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So, after Hurricane Sandy...my refrigerator?

  • f

Just returned to town, and my refrigerator was presumably off during the power outage, around four days. Luckily, I had no meat in my freezer. But could frozen vegetables, thawed and re-frozen, still be used?

A friend said that she'd kept her refrigerator closed except for one lightning-quick opening a day, and it stayed cold.

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  1. Not really worth taking a chance.

    DT

    1. i'd leave nothing to chance and toss it all. That's me. I'd rather lose the money and have peace of mind.
      Always sad to have to clear out the whole fridge, so sorry for the losses ;-(

      1. I'd say that if it's vegatables, and they don't smell bad, but have thawed, and you have access to any means of cooking (gas grill?), then cook them now and feed them to the neighbors and helpers. That's what we did during Ike. However, we didn't leave completely, so we just worked our way through things as they thawed, in order of most perishable and had neighborhood meals. It may be too late for that in your case. Like the others, we are sorry for your troubles! In Houston, we feel your pain, and you're in our thoughts and prayers!

        3 Replies
        1. re: arashall

          That's right, poison the people there to help you!!

          LOL

          DT

          1. re: Davwud

            HA HA HA, I was thinking the same!

            When in doubt, THROW IT OUT! Defrosted and refrozen food does NOT sound like a good idea.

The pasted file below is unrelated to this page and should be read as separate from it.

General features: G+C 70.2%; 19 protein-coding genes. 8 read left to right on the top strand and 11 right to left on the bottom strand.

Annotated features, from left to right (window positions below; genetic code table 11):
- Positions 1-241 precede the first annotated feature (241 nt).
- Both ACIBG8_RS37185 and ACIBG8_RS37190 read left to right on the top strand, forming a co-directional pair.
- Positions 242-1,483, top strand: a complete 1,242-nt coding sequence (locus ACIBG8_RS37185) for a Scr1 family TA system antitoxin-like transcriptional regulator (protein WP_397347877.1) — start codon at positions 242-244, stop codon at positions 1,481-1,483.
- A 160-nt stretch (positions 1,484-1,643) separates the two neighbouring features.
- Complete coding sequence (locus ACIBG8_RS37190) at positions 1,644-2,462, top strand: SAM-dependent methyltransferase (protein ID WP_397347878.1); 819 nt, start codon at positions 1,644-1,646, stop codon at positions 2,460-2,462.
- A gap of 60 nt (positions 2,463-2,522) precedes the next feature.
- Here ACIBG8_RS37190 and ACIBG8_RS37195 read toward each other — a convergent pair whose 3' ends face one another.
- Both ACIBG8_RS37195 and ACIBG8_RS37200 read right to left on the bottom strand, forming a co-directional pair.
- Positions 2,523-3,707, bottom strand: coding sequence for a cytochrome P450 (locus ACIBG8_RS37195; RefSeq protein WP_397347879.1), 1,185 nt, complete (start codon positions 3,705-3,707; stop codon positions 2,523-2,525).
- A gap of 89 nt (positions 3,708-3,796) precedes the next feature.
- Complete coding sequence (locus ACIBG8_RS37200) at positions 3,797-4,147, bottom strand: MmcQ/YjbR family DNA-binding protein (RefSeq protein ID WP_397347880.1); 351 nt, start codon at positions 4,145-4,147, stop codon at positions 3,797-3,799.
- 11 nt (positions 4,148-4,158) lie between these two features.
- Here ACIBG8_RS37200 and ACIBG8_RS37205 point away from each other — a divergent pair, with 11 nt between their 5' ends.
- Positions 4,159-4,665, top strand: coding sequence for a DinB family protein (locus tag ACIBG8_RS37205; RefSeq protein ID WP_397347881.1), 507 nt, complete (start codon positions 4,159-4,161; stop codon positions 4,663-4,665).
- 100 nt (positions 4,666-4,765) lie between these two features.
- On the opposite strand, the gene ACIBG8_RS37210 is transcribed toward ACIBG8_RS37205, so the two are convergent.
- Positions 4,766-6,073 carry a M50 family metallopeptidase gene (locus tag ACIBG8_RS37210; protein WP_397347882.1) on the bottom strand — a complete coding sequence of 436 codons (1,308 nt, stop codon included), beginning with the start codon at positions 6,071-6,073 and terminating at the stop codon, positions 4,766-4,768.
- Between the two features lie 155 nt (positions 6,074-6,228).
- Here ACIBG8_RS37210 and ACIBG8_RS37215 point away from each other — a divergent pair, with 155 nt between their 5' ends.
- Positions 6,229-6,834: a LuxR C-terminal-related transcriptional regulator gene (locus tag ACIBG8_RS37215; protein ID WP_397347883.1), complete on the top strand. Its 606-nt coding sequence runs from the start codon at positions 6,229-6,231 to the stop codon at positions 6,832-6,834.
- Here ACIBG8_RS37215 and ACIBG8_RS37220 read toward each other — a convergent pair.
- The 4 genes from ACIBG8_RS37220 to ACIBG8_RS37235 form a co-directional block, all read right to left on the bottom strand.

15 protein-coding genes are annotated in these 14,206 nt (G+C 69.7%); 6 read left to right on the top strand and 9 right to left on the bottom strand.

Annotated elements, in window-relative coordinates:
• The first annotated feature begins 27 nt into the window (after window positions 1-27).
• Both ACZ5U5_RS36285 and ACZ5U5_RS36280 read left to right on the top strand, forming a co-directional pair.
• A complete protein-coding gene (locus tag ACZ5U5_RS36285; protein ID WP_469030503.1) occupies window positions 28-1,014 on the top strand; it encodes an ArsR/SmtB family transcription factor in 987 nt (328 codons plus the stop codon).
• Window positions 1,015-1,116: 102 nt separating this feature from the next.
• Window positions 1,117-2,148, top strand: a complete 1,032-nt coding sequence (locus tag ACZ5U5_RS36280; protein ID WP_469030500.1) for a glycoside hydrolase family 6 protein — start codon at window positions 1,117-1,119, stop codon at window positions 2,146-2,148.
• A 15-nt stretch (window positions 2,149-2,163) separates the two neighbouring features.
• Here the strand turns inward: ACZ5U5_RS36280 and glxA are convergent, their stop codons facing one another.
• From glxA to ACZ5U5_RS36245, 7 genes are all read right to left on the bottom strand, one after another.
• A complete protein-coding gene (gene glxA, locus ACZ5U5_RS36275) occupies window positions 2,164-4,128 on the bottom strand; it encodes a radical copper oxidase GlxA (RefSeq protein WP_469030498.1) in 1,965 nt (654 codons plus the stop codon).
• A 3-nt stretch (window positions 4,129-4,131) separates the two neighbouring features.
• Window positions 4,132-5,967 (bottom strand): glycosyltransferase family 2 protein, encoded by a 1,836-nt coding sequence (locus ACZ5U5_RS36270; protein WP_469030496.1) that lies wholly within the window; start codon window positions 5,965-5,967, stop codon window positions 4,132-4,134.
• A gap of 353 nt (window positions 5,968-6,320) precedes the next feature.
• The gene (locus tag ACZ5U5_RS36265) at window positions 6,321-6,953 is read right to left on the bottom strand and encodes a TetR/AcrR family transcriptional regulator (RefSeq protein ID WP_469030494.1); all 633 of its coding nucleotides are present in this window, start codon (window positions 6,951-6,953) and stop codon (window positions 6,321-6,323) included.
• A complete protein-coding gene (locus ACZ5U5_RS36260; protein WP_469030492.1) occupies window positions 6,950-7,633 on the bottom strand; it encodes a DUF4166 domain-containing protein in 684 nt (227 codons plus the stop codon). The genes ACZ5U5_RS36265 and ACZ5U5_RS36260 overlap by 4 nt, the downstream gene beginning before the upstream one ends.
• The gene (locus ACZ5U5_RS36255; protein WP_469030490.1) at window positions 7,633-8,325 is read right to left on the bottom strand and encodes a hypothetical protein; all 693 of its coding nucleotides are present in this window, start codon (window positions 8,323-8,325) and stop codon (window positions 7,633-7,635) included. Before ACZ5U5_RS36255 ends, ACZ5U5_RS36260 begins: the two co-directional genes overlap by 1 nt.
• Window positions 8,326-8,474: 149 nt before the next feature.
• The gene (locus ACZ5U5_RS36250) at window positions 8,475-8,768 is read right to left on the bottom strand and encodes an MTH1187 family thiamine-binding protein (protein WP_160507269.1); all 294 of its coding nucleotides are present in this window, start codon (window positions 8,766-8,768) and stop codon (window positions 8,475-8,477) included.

I tossed a few bags of vegetables in our recent power outage. After throwing out a LARGE QUANTITY of food last year in our freak October storm, I now buy as I need things for the most part. It was much less painful throwing out just a few things this round.

            1. re: kattyeyes

              Your circumstances may have been a little more forgiving than ours, and posssibly those of Fida. If the roads are blocked, and the grocery store is empty anyway, and there's no power (15 days in my case), you start figuring out what can still be eaten, and nobody is too picky.

        2. I'd investigate further before tossing them. Thaw a few - what is the smell and texture? It sounds as though your power was back on when you got home and the items have refrozen. I'd maybe try to use them up sooner rather than later. Casserole type preparations where they get fully cooked should mitigated texture issues.

          1. Our power was out for 7 days. By day 4, I tossed everything from both freezers. Except...I was not willing to give up on the pesto that I had been making in batches all summer! It was frozen in small Foodsaver bags. I moved them to a cooler with blocks of ice that I still had and then I was able to transport it to a friend's house who had power. It's back in my freezer now and who knows, when I pull out a batch in a few weeks, it might taste awful and then I will chuck it....but I had to try to save it!

            All else can be replaced. On Day 4, the frozen vegetables, french fries and various other items were definitely defrosted. The thought of eating them after being re-frozen is unappealing and just not worth it.

            1 Reply
            1. re: valerie

              Funny, the one thing I couldn't toss when my freezer started failing were the frozen boysenberries. Everything else got tossed including some expensive beef shanks from a boutique butcher. I really wanted the berries to be OK, but did dump them eventually after they froze and defrosted several times.